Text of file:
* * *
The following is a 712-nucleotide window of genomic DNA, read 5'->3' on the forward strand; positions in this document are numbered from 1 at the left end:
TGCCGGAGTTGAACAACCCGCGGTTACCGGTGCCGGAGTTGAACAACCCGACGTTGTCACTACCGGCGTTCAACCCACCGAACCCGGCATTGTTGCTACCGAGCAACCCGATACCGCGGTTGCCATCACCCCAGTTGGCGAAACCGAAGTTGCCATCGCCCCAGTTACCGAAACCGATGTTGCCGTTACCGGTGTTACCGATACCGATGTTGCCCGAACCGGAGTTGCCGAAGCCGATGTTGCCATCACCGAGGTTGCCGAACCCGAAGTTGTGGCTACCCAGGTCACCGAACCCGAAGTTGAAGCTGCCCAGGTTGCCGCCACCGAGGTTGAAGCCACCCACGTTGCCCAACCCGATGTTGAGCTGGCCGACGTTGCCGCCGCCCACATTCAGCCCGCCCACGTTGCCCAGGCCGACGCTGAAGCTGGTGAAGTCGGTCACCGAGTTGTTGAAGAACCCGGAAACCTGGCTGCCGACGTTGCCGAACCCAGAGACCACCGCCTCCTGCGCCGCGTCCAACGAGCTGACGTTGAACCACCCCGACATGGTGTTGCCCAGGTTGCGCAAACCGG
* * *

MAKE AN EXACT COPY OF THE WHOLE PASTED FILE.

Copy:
The following is a 712-nucleotide window of genomic DNA, read 5'->3' on the forward strand; positions in this document are numbered from 1 at the left end:
TGCCGGAGTTGAACAACCCGCGGTTACCGGTGCCGGAGTTGAACAACCCGACGTTGTCACTACCGGCGTTCAACCCACCGAACCCGGCATTGTTGCTACCGAGCAACCCGATACCGCGGTTGCCATCACCCCAGTTGGCGAAACCGAAGTTGCCATCGCCCCAGTTACCGAAACCGATGTTGCCGTTACCGGTGTTACCGATACCGATGTTGCCCGAACCGGAGTTGCCGAAGCCGATGTTGCCATCACCGAGGTTGCCGAACCCGAAGTTGTGGCTACCCAGGTCACCGAACCCGAAGTTGAAGCTGCCCAGGTTGCCGCCACCGAGGTTGAAGCCACCCACGTTGCCCAACCCGATGTTGAGCTGGCCGACGTTGCCGCCGCCCACATTCAGCCCGCCCACGTTGCCCAGGCCGACGCTGAAGCTGGTGAAGTCGGTCACCGAGTTGTTGAAGAACCCGGAAACCTGGCTGCCGACGTTGCCGAACCCAGAGACCACCGCCTCCTGCGCCGCGTCCAACGAGCTGACGTTGAACCACCCCGACATGGTGTTGCCCAGGTTGCGCAAACCGG